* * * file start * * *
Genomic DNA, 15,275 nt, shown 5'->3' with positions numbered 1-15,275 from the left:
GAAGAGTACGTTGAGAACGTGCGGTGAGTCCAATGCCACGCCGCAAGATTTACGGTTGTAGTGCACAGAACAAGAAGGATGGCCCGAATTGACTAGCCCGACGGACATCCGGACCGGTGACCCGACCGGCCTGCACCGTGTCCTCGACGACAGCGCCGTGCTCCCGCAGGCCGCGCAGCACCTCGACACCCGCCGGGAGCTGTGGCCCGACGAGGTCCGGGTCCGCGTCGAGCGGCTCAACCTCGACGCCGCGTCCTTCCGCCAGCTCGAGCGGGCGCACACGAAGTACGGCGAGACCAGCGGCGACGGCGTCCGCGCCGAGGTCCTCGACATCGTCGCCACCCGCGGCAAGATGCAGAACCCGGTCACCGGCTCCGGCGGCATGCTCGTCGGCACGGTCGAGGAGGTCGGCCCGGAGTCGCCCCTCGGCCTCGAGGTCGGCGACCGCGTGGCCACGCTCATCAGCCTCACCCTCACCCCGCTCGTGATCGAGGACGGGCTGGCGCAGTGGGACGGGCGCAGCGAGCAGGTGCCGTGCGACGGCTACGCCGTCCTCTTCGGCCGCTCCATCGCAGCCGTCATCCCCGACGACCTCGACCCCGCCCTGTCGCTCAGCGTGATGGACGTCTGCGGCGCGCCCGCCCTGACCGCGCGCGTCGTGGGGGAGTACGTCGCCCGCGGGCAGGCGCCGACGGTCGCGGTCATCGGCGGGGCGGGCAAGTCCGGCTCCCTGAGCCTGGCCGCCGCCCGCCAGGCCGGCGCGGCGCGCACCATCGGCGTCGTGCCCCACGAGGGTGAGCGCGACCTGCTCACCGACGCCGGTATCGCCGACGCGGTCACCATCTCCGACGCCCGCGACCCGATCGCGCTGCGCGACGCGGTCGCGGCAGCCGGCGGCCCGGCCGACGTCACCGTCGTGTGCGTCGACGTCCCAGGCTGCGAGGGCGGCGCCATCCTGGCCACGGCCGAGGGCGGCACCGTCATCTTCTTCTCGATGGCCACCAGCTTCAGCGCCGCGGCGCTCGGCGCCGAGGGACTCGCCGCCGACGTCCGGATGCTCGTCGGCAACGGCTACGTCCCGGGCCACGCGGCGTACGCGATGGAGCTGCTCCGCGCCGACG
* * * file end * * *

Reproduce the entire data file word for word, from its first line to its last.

Genomic DNA, 15,275 nt, shown 5'->3' with positions numbered 1-15,275 from the left:
GAAGAGTACGTTGAGAACGTGCGGTGAGTCCAATGCCACGCCGCAAGATTTACGGTTGTAGTGCACAGAACAAGAAGGATGGCCCGAATTGACTAGCCCGACGGACATCCGGACCGGTGACCCGACCGGCCTGCACCGTGTCCTCGACGACAGCGCCGTGCTCCCGCAGGCCGCGCAGCACCTCGACACCCGCCGGGAGCTGTGGCCCGACGAGGTCCGGGTCCGCGTCGAGCGGCTCAACCTCGACGCCGCGTCCTTCCGCCAGCTCGAGCGGGCGCACACGAAGTACGGCGAGACCAGCGGCGACGGCGTCCGCGCCGAGGTCCTCGACATCGTCGCCACCCGCGGCAAGATGCAGAACCCGGTCACCGGCTCCGGCGGCATGCTCGTCGGCACGGTCGAGGAGGTCGGCCCGGAGTCGCCCCTCGGCCTCGAGGTCGGCGACCGCGTGGCCACGCTCATCAGCCTCACCCTCACCCCGCTCGTGATCGAGGACGGGCTGGCGCAGTGGGACGGGCGCAGCGAGCAGGTGCCGTGCGACGGCTACGCCGTCCTCTTCGGCCGCTCCATCGCAGCCGTCATCCCCGACGACCTCGACCCCGCCCTGTCGCTCAGCGTGATGGACGTCTGCGGCGCGCCCGCCCTGACCGCGCGCGTCGTGGGGGAGTACGTCGCCCGCGGGCAGGCGCCGACGGTCGCGGTCATCGGCGGGGCGGGCAAGTCCGGCTCCCTGAGCCTGGCCGCCGCCCGCCAGGCCGGCGCGGCGCGCACCATCGGCGTCGTGCCCCACGAGGGTGAGCGCGACCTGCTCACCGACGCCGGTATCGCCGACGCGGTCACCATCTCCGACGCCCGCGACCCGATCGCGCTGCGCGACGCGGTCGCGGCAGCCGGCGGCCCGGCCGACGTCACCGTCGTGTGCGTCGACGTCCCAGGCTGCGAGGGCGGCGCCATCCTGGCCACGGCCGAGGGCGGCACCGTCATCTTCTTCTCGATGGCCACCAGCTTCAGCGCCGCGGCGCTCGGCGCCGAGGGACTCGCCGCCGACGTCCGGATGCTCGTCGGCAACGGCTACGTCCCGGGCCACGCGGCGTACGCGATGGAGCTGCTCCGCGCCGACG